October 1, 1999
OCC/FED/EC Agree on Information Sharing Framework
WASHINGTON — The Office of the Comptroller of the Currency, the Board of Governors of the Federal Reserve System, and the European Commission signed a statement of cooperation on September 17, 1999 and agreed upon a common framework to enhance information sharing among international bank supervisors. The framework provides a basis for bilateral cooperative arrangements between U.S. and European Union (EU) supervisors for overseeing banking organizations that have material operations in each other's jurisdiction.
"Close cooperation between supervisors is important to ensure comprehensive consolidated supervision of banks that have operations in both the U.S. and the EU," said Susan Krause, Senior Deputy Comptroller for International Affairs.
Banking supervisors in the U.S. and the EU share a common interest in strengthening international cooperation to ensure sound banking systems and financial markets. Although the statement of cooperation is not a legal document, it provides a basis for subsequent, more detailed bilateral arrangements between U.S. supervisors and the bank supervisors in the EU member states.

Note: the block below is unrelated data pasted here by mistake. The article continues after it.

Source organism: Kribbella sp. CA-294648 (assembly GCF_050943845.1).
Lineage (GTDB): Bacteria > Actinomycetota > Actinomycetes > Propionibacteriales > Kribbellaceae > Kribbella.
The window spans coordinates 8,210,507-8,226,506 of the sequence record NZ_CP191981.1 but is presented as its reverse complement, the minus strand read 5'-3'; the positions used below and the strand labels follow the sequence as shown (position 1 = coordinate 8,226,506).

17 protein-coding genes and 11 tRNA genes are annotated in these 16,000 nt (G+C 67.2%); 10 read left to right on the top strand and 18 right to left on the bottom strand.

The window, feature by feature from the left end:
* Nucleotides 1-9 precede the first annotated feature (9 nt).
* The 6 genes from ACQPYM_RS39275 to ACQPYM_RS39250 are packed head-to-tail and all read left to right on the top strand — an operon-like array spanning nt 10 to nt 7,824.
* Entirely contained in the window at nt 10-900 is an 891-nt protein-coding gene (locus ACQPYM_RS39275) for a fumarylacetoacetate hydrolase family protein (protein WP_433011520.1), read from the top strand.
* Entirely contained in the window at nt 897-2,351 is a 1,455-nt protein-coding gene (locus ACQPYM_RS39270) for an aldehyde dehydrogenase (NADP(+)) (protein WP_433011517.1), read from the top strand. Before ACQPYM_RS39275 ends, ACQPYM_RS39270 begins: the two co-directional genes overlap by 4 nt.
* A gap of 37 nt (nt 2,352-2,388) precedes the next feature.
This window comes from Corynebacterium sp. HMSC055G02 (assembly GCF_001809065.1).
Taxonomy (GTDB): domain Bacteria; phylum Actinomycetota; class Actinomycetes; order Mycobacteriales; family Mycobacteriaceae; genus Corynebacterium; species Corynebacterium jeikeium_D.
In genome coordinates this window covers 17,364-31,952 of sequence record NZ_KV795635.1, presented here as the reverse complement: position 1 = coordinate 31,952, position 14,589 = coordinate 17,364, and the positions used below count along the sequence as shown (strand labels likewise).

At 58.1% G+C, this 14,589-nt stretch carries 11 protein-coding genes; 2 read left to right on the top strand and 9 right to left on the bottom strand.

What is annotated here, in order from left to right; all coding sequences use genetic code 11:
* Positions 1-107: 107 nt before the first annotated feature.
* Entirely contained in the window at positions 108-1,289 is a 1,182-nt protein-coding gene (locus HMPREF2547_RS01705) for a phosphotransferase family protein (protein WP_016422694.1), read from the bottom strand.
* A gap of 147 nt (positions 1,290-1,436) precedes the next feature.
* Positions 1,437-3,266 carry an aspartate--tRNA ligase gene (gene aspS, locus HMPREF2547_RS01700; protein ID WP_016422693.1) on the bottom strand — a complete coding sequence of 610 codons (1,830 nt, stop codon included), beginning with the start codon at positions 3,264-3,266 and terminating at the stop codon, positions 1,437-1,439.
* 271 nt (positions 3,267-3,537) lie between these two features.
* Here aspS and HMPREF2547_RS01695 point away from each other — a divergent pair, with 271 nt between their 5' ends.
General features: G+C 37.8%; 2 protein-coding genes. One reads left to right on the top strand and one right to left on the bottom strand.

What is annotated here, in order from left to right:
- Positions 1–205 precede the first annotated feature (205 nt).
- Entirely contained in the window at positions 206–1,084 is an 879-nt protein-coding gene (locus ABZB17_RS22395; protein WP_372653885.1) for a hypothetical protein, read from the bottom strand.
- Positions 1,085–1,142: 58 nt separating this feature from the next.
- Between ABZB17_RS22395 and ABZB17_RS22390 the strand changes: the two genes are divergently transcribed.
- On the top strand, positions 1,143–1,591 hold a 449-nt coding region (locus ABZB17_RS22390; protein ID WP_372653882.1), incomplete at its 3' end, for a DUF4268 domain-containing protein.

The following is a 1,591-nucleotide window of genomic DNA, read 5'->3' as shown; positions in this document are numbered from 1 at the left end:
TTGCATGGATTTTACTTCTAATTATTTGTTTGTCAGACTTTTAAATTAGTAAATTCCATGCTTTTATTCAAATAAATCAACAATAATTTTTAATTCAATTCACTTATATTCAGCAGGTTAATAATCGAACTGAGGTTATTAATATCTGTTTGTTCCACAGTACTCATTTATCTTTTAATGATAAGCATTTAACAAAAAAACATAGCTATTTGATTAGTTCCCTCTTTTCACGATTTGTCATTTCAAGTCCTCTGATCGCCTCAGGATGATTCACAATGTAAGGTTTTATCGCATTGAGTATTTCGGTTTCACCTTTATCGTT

The framework for information sharing addresses three specific areas: sharing of supervisory information and consultation on common supervisory issues; on-site inspections; and confidentiality of shared supervisory information. The framework provides sufficient discretion and flexibility to take into account any factors that are particular to the supervisory authorities and banking organizations involved.
The statement of cooperation and framework for information sharing do not affect existing bilateral arrangements between the U.S. and EU member states. U.S. supervisors currently have bilateral information sharing arrangements with the United Kingdom and Germany.
The Statement of Cooperation was signed by John F. Mogg, Director General, DGXV Internal Market and Financial Services of the European Commission; Susan Krause, Senior Deputy Comptroller of the Currency for International Affairs; and J. Virgil Mattingly, Jr., Federal Reserve Board General Counsel.